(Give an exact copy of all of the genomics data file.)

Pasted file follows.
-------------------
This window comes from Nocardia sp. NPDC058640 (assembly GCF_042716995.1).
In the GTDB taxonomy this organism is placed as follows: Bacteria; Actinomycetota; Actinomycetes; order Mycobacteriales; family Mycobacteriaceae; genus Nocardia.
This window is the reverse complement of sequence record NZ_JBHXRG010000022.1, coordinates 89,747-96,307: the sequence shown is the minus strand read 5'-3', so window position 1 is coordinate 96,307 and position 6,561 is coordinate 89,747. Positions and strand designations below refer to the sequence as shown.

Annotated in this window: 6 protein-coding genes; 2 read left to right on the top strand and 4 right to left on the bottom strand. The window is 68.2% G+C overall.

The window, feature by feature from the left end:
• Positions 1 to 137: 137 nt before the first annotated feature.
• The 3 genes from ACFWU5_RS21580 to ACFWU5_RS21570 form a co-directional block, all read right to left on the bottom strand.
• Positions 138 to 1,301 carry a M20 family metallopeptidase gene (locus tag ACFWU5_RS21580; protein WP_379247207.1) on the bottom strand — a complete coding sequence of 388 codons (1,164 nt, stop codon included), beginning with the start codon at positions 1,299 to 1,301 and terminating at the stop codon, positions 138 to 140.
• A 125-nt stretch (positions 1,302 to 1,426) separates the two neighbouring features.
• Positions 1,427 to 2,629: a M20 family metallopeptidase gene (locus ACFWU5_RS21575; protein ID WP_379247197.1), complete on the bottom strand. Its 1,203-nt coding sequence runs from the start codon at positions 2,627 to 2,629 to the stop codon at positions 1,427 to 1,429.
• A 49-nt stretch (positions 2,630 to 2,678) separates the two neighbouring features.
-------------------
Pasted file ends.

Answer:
This window comes from Nocardia sp. NPDC058640 (assembly GCF_042716995.1).
In the GTDB taxonomy this organism is placed as follows: Bacteria; Actinomycetota; Actinomycetes; order Mycobacteriales; family Mycobacteriaceae; genus Nocardia.
This window is the reverse complement of sequence record NZ_JBHXRG010000022.1, coordinates 89,747-96,307: the sequence shown is the minus strand read 5'-3', so window position 1 is coordinate 96,307 and position 6,561 is coordinate 89,747. Positions and strand designations below refer to the sequence as shown.

Annotated in this window: 6 protein-coding genes; 2 read left to right on the top strand and 4 right to left on the bottom strand. The window is 68.2% G+C overall.

The window, feature by feature from the left end:
• Positions 1 to 137: 137 nt before the first annotated feature.
• The 3 genes from ACFWU5_RS21580 to ACFWU5_RS21570 form a co-directional block, all read right to left on the bottom strand.
• Positions 138 to 1,301 carry a M20 family metallopeptidase gene (locus tag ACFWU5_RS21580; protein WP_379247207.1) on the bottom strand — a complete coding sequence of 388 codons (1,164 nt, stop codon included), beginning with the start codon at positions 1,299 to 1,301 and terminating at the stop codon, positions 138 to 140.
• A 125-nt stretch (positions 1,302 to 1,426) separates the two neighbouring features.
• Positions 1,427 to 2,629: a M20 family metallopeptidase gene (locus ACFWU5_RS21575; protein ID WP_379247197.1), complete on the bottom strand. Its 1,203-nt coding sequence runs from the start codon at positions 2,627 to 2,629 to the stop codon at positions 1,427 to 1,429.
• A 49-nt stretch (positions 2,630 to 2,678) separates the two neighbouring features.